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More Than 11,000 Meta Employees Will Be Laid Off View Zuckerberg’s Letter Announcing the Layoffs
More than 11,000 Meta employees will be let go, or 13% of the company’s workforce, CEO Mark Zuckerberg announced in a message to staff members on Wednesday. In the letter, Zuckerberg said, “Today I’m sharing some of the most challenging changes we’ve ever made at Meta.
“I’ve made the decision to let more than 11,000 of our excellent employees go in order to lower the size of our workforce by around 13%. We are also reducing discretionary spending and extending our hiring freeze through Q1 in order to become a smaller and more effective firm.
The price of Meta shares increased by around 7.7% on Wednesday. The layoffs come at a difficult time for Meta, the parent company of Facebook, which gave lackluster fourth-quarter profit projections in late October, alarmed investors and caused its shares to drop over 20%.
The third quarter saw a 19% year-over-year increase in Meta’s costs and expenses, raising them to $22.1 billion, which has investors worried. In the most recent quarter, the company’s overall sales decreased by 4% to $27.71 billion, while operating income fell 46% to $5.66 billion.
Facebook Is Laying Off Staffers. These Teams Could Be Affected Most: https://t.co/Dw0TV8L0a2
— Matt Navarra (@MattNavarra) November 9, 2022
“I want to accept responsibility for these choices and how we arrived here. I apologize in particular to those who are impacted because I realize this is difficult for everyone. said Zuckerberg. He claimed that while recruiting will be disproportionately impacted by the company’s plans to hire fewer workers in 2023, Meta is making reductions throughout all of its organizations. With a few exceptions, the business continued its hiring moratorium during the first quarter, according to Zuckerberg.
There is no getting past the fact that this is a sad time. I want to thank everyone who is leaving once more for their contributions to this area, he continued. Employees who are impacted will receive 16 weeks of salary in addition to two more weeks for each year of service, according to Zuckerberg. For six months, Meta will pay for health insurance.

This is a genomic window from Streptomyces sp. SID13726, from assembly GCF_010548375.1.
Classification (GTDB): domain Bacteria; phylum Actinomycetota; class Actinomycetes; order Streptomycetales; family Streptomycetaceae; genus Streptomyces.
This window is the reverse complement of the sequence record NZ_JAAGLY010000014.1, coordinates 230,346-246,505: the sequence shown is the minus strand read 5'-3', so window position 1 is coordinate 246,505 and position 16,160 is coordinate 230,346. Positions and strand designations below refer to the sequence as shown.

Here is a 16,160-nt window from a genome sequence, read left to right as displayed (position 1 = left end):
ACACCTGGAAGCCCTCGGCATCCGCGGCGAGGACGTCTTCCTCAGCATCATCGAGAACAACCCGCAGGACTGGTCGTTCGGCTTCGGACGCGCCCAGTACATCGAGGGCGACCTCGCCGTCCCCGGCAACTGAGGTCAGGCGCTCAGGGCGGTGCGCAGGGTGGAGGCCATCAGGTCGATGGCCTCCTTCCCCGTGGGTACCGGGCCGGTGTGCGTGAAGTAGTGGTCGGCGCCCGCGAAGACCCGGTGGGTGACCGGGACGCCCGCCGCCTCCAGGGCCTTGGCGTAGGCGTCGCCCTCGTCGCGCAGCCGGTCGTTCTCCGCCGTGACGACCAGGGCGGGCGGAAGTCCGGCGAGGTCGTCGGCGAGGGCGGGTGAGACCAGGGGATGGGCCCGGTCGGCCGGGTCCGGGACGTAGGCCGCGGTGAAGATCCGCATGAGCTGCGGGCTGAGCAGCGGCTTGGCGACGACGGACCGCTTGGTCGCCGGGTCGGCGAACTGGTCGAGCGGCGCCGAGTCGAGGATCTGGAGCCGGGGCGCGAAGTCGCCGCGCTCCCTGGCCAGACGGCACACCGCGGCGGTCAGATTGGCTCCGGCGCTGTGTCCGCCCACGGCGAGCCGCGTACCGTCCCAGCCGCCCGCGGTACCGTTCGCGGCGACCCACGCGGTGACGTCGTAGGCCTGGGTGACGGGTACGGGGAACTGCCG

Meta is making significant investments in the metaverse, a term used to describe a future virtual and augmented reality environment that is still under development. Meta has already lost $9.4 billion in 2022 as a result of this big wager, and the business predicts that losses “will climb considerably year-over-year.”
Zuckerberg stated that Meta intends to “focus our spending on a small handful of high-priority development areas” over the course of the following year during a call with analysts as part of its third-quarter earnings release.
“.. Zuckerberg appeared downcast in Tuesday’s meeting and said he was accountable for the company’s missteps, and that his over-optimism about growth had led to overstaffing ..”$META @WSJ https://t.co/2TJVYY2IYz
— Carl Quintanilla (@carlquintanilla) November 9, 2022
According to Zuckerberg, “it means certain teams will grow significantly over the next year, but the majority of other teams will stay steady or decrease.” Overall, we anticipate that by 2023, we will be either about the same size or even a little bit smaller than we are now.
At the end of September, Meta employed more than 87,000 people. The following is Mark Zuckerberg’s letter to the staff: “Today I’m going to talk about some of the hardest modifications we’ve ever undertaken for Meta. I’ve made the decision to let more than 11,000 of our excellent workers go in order to lower the size of our workforce by roughly 13%. We are also reducing discretionary spending and extending our hiring freeze through Q1 in order to become a smaller and more effective firm.
Table of Contents
Where Did We Come From?
When Covid first launched, the world was moving quickly online, and the e-commerce boom caused an astronomical increase in revenue. Many individuals believed that this acceleration would last forever and carry on long after the pandemic was over.